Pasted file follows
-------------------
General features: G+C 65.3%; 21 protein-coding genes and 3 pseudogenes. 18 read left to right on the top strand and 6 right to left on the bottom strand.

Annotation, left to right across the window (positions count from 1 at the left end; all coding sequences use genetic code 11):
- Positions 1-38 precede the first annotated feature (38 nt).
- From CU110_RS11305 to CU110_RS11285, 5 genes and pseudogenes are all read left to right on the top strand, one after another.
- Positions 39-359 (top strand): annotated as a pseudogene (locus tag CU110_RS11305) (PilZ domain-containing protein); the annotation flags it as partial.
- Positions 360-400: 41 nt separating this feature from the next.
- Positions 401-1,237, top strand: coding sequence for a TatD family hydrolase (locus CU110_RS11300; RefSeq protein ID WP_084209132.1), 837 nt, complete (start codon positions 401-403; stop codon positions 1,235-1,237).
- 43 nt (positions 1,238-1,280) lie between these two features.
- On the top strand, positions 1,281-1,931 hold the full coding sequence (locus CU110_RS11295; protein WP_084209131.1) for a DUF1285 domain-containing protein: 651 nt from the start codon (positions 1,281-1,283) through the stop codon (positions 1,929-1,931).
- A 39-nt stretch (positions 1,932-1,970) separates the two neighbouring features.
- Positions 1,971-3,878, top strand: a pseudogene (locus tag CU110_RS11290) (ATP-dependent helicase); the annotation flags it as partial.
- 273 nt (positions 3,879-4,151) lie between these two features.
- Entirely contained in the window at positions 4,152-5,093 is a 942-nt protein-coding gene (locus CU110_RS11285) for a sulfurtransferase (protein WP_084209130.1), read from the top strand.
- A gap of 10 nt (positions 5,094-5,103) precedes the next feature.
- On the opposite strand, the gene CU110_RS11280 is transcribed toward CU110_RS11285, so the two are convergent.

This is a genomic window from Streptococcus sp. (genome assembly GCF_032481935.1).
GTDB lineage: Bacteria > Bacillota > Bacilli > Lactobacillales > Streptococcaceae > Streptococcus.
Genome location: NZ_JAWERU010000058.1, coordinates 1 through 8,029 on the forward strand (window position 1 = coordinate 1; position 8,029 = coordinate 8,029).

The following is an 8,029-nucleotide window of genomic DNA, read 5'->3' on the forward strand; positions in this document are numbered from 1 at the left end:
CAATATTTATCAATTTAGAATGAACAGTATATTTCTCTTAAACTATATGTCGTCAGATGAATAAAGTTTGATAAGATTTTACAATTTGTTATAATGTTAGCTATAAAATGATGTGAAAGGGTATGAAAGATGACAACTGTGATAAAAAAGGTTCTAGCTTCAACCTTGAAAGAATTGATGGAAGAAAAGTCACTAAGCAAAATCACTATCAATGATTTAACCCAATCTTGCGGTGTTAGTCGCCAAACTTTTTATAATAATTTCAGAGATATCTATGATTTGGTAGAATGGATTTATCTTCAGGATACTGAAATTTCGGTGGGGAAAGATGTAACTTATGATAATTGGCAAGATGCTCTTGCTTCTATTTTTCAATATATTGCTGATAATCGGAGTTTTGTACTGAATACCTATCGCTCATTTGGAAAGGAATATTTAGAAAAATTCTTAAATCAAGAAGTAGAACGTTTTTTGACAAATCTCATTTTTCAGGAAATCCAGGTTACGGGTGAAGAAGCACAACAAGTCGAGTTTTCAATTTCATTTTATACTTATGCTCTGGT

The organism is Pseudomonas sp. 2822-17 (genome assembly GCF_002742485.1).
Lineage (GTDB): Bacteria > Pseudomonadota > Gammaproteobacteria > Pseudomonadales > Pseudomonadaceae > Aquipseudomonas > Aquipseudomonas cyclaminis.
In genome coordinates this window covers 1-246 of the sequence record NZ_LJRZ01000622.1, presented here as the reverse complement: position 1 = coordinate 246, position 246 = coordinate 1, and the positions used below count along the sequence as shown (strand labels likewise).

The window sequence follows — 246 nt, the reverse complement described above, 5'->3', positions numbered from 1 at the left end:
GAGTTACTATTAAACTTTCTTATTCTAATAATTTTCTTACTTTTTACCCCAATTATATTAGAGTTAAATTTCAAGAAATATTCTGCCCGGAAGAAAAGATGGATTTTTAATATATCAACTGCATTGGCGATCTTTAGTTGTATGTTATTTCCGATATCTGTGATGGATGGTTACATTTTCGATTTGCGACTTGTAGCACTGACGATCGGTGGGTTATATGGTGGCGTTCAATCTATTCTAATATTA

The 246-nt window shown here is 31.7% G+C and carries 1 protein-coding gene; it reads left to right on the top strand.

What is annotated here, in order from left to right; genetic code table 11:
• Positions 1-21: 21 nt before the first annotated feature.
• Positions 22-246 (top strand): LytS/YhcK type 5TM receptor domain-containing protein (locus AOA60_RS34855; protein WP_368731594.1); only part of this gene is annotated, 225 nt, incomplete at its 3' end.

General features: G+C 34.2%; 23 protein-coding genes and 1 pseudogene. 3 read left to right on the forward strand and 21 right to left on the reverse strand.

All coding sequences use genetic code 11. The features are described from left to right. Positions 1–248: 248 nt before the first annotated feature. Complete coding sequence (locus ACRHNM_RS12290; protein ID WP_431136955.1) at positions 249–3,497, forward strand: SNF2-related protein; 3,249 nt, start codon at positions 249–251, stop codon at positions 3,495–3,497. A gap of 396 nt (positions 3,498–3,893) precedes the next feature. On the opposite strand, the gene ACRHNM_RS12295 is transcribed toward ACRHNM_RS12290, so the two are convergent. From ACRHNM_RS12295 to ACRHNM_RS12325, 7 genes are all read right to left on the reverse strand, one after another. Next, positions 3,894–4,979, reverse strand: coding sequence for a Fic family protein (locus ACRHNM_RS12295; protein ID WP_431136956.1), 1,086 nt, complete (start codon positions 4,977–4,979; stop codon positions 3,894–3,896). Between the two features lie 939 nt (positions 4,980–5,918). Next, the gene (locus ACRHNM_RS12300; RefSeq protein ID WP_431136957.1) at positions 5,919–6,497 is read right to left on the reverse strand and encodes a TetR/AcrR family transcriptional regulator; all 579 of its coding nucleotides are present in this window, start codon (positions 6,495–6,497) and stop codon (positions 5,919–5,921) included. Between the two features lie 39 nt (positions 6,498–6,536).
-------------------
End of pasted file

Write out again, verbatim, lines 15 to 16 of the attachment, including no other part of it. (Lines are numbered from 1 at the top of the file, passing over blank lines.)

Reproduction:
- On the opposite strand, the gene CU110_RS11280 is transcribed toward CU110_RS11285, so the two are convergent.

This is a genomic window from Streptococcus sp. (genome assembly GCF_032481935.1).